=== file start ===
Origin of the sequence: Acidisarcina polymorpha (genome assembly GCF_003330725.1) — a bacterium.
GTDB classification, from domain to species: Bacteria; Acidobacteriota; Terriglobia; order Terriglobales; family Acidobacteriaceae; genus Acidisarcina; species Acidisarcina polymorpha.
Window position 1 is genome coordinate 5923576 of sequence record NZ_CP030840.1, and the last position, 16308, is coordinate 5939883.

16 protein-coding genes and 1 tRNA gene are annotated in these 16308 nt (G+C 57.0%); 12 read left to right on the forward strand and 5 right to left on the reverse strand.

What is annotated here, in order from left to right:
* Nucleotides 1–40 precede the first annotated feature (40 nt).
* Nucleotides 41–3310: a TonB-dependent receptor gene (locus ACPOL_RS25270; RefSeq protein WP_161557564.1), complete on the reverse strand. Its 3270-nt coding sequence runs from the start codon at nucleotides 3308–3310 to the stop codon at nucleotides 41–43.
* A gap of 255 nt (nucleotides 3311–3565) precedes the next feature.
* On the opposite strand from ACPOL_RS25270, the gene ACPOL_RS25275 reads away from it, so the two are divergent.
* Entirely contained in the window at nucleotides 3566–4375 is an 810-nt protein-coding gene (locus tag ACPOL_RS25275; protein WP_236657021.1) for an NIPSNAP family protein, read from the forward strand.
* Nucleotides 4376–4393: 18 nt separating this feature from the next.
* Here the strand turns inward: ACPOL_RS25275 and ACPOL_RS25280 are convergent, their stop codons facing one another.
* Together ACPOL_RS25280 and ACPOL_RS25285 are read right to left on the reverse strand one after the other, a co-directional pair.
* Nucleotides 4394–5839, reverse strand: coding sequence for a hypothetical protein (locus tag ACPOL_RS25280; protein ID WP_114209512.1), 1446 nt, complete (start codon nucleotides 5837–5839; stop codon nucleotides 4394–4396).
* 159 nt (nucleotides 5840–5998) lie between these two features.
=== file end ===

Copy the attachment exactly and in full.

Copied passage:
Origin of the sequence: Acidisarcina polymorpha (genome assembly GCF_003330725.1) — a bacterium.
GTDB classification, from domain to species: Bacteria; Acidobacteriota; Terriglobia; order Terriglobales; family Acidobacteriaceae; genus Acidisarcina; species Acidisarcina polymorpha.
Window position 1 is genome coordinate 5923576 of sequence record NZ_CP030840.1, and the last position, 16308, is coordinate 5939883.

16 protein-coding genes and 1 tRNA gene are annotated in these 16308 nt (G+C 57.0%); 12 read left to right on the forward strand and 5 right to left on the reverse strand.

What is annotated here, in order from left to right:
* Nucleotides 1–40 precede the first annotated feature (40 nt).
* Nucleotides 41–3310: a TonB-dependent receptor gene (locus ACPOL_RS25270; RefSeq protein WP_161557564.1), complete on the reverse strand. Its 3270-nt coding sequence runs from the start codon at nucleotides 3308–3310 to the stop codon at nucleotides 41–43.
* A gap of 255 nt (nucleotides 3311–3565) precedes the next feature.
* On the opposite strand from ACPOL_RS25270, the gene ACPOL_RS25275 reads away from it, so the two are divergent.
* Entirely contained in the window at nucleotides 3566–4375 is an 810-nt protein-coding gene (locus tag ACPOL_RS25275; protein WP_236657021.1) for an NIPSNAP family protein, read from the forward strand.
* Nucleotides 4376–4393: 18 nt separating this feature from the next.
* Here the strand turns inward: ACPOL_RS25275 and ACPOL_RS25280 are convergent, their stop codons facing one another.
* Together ACPOL_RS25280 and ACPOL_RS25285 are read right to left on the reverse strand one after the other, a co-directional pair.
* Nucleotides 4394–5839, reverse strand: coding sequence for a hypothetical protein (locus tag ACPOL_RS25280; protein ID WP_114209512.1), 1446 nt, complete (start codon nucleotides 5837–5839; stop codon nucleotides 4394–4396).
* 159 nt (nucleotides 5840–5998) lie between these two features.